Most environmentalists are happy that Obama is finally committing to decisive action to reduce the nation’s carbon footprint. “This is the change Americans have been waiting for on climate,” says the Sierra Club’s Michael Brune. “President Obama is finally putting action behind his words.” “It’s clearly time to act,” Gene Karpinski of the League of Conservation Voters (LCV) adds, “and [Obama is] setting out a bold, ambitious, comprehensive plan for what he can do without needing to rely upon Congress.”
But other greens aren’t so bullish on the new strategy. The Center for Biological Diversity, a leading non-profit committed to species protection, calls Obama’s plan “modest” and warns that it falls short by failing to set a nationwide pollution cap for carbon dioxide. “We’re happy to see the president finally addressing climate change, but the plain truth is that what he’s proposing isn’t big enough, and doesn’t move fast enough, to match the terrifying magnitude of the climate crisis,” says Bill Snape, the center’s Senior Counsel, adding that the plan wouldn’t be enough “to avert catastrophic temperature rises.”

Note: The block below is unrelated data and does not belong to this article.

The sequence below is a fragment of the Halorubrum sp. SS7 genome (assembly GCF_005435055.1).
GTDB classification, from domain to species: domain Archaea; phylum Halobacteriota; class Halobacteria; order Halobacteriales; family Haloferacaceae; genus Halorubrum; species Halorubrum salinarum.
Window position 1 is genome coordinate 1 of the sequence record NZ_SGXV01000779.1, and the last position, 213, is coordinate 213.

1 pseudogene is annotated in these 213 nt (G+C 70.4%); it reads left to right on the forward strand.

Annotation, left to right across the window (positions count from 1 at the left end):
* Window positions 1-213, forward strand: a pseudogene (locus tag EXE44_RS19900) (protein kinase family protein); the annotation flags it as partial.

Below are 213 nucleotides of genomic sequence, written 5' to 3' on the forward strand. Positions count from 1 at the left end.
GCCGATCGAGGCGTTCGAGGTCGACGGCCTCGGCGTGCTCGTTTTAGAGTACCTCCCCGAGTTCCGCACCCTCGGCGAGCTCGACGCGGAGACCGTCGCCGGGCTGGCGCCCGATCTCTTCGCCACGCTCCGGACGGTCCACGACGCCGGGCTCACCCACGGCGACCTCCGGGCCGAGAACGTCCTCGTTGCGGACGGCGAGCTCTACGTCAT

Likewise, Saleemul Huq of the International Institute for Environment and Development points out that the climate problem “has become much bigger while the U.S. was ignoring it” and that what Obama is proposing now is too little too late.
Dear EarthTalk: I understand that, despite the popularity of organic foods, clothing and other products, organic agriculture is still only practiced on a tiny percentage of land worldwide. What’s getting in the way? — Larry McFarlane, Boston, MA